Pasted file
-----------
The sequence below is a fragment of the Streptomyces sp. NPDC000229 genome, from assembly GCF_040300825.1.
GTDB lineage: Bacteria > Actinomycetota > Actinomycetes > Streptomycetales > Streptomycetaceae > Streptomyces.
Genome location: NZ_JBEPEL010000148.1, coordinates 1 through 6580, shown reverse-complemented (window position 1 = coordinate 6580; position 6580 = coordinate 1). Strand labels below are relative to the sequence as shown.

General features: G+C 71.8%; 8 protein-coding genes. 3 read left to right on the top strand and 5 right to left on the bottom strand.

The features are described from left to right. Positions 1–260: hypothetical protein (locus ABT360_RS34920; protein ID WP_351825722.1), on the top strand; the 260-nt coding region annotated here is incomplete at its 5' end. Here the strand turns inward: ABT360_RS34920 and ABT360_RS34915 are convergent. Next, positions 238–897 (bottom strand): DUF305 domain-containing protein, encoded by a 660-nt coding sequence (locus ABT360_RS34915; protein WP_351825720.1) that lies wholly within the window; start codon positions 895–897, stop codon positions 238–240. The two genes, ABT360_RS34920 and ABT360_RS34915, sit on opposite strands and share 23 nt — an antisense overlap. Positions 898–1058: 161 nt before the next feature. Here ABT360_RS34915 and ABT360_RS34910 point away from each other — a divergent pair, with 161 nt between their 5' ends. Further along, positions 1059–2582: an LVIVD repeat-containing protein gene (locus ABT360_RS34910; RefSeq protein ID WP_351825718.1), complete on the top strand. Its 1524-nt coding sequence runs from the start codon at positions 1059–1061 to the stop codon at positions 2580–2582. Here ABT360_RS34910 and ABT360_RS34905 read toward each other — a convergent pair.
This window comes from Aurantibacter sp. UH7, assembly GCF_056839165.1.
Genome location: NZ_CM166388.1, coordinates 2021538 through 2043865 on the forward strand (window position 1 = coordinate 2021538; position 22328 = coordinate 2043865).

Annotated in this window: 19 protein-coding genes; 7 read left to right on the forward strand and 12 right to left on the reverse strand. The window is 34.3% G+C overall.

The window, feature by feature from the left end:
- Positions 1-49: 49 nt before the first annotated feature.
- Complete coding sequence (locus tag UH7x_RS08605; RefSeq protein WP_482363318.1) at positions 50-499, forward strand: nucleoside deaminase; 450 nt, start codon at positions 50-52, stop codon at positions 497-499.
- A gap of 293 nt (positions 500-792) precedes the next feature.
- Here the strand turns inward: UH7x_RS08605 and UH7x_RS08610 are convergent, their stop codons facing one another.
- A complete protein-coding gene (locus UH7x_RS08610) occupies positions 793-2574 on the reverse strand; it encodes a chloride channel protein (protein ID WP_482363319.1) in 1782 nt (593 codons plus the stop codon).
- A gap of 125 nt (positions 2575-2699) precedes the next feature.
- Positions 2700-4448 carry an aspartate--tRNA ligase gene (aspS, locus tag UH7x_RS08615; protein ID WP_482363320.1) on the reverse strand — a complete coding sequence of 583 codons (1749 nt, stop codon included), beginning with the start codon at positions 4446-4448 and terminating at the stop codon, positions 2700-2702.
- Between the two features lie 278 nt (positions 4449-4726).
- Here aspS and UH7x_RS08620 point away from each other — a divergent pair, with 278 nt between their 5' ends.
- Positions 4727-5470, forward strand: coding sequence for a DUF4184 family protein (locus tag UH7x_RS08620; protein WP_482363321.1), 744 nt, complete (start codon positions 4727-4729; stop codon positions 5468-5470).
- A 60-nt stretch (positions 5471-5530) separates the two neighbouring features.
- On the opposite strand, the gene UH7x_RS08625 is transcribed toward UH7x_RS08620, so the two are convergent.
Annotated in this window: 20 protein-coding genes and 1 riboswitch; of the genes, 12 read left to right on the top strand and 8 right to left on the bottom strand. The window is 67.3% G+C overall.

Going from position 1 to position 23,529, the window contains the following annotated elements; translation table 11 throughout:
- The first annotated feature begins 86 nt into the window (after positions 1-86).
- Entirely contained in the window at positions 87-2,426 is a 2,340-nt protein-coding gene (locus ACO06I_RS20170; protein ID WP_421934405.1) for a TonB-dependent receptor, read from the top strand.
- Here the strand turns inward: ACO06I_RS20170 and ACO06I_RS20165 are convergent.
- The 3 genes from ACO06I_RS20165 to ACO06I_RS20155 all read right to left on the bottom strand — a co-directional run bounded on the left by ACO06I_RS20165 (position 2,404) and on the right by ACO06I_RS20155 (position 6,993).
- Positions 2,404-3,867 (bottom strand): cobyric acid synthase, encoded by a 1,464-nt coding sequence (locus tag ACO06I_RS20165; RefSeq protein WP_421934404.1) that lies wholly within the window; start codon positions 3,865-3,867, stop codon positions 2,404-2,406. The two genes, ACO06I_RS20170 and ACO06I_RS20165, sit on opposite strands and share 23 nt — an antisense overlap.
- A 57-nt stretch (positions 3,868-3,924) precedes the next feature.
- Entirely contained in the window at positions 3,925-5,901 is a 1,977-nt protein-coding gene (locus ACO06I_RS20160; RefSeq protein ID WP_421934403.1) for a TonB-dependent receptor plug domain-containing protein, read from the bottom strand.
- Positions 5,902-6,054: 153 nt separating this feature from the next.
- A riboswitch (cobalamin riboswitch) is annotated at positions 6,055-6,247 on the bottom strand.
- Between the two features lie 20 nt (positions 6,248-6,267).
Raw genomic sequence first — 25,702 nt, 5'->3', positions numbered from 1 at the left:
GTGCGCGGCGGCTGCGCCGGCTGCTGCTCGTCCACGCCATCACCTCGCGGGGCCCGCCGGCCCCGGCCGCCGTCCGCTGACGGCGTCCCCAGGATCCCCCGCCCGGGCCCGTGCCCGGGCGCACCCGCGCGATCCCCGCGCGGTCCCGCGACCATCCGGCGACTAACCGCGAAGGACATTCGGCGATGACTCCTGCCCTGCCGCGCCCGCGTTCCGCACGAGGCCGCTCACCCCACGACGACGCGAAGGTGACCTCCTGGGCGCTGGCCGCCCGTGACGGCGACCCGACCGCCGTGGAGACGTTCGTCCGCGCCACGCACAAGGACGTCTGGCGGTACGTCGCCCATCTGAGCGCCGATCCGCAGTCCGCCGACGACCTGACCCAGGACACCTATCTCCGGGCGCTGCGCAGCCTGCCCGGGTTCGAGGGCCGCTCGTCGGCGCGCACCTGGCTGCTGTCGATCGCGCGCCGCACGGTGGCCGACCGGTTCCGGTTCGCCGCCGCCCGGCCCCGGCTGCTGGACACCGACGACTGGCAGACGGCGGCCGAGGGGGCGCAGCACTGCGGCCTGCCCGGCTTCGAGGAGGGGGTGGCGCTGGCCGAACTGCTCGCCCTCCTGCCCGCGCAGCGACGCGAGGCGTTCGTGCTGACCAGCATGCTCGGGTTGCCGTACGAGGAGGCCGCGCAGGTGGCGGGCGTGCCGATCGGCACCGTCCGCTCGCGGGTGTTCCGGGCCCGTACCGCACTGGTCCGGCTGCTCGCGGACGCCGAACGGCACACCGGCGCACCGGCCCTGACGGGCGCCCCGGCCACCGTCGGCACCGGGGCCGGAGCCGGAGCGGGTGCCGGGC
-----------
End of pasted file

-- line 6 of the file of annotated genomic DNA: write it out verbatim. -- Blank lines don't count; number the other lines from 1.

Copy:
This window comes from Aurantibacter sp. UH7, assembly GCF_056839165.1.